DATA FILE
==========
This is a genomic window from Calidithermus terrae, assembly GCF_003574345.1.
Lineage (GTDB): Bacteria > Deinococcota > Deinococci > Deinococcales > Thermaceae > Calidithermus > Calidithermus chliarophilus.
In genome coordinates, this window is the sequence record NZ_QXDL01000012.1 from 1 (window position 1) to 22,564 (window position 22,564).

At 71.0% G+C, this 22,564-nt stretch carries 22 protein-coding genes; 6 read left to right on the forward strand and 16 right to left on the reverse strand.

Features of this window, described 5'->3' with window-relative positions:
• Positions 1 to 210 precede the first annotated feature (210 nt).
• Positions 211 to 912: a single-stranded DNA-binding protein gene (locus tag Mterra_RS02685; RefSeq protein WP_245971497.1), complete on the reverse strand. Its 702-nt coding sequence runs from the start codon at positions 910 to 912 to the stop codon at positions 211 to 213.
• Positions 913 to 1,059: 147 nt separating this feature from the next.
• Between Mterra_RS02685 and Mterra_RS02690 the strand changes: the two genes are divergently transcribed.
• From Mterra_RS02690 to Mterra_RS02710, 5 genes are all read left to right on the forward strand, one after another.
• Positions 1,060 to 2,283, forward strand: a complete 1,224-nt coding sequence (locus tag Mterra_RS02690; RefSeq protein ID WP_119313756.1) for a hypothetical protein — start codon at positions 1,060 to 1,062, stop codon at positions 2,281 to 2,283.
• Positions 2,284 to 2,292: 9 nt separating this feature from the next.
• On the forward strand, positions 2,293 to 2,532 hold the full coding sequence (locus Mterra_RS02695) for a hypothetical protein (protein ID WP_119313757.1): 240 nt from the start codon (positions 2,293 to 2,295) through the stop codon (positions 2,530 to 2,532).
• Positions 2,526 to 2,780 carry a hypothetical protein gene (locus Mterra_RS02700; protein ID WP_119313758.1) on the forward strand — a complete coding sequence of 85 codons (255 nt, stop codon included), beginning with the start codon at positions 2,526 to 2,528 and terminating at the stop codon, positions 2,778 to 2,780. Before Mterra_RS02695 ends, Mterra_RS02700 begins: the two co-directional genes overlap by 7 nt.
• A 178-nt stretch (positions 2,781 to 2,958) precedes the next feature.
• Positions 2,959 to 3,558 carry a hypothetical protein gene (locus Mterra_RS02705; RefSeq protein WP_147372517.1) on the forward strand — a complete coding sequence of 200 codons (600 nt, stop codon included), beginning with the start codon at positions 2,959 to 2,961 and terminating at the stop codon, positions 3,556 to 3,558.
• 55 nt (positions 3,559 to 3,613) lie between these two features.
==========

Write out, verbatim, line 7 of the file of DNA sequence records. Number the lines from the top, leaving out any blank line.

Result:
• Positions 211 to 912: a single-stranded DNA-binding protein gene (locus tag Mterra_RS02685; RefSeq protein WP_245971497.1), complete on the reverse strand. Its 702-nt coding sequence runs from the start codon at positions 910 to 912 to the stop codon at positions 211 to 213.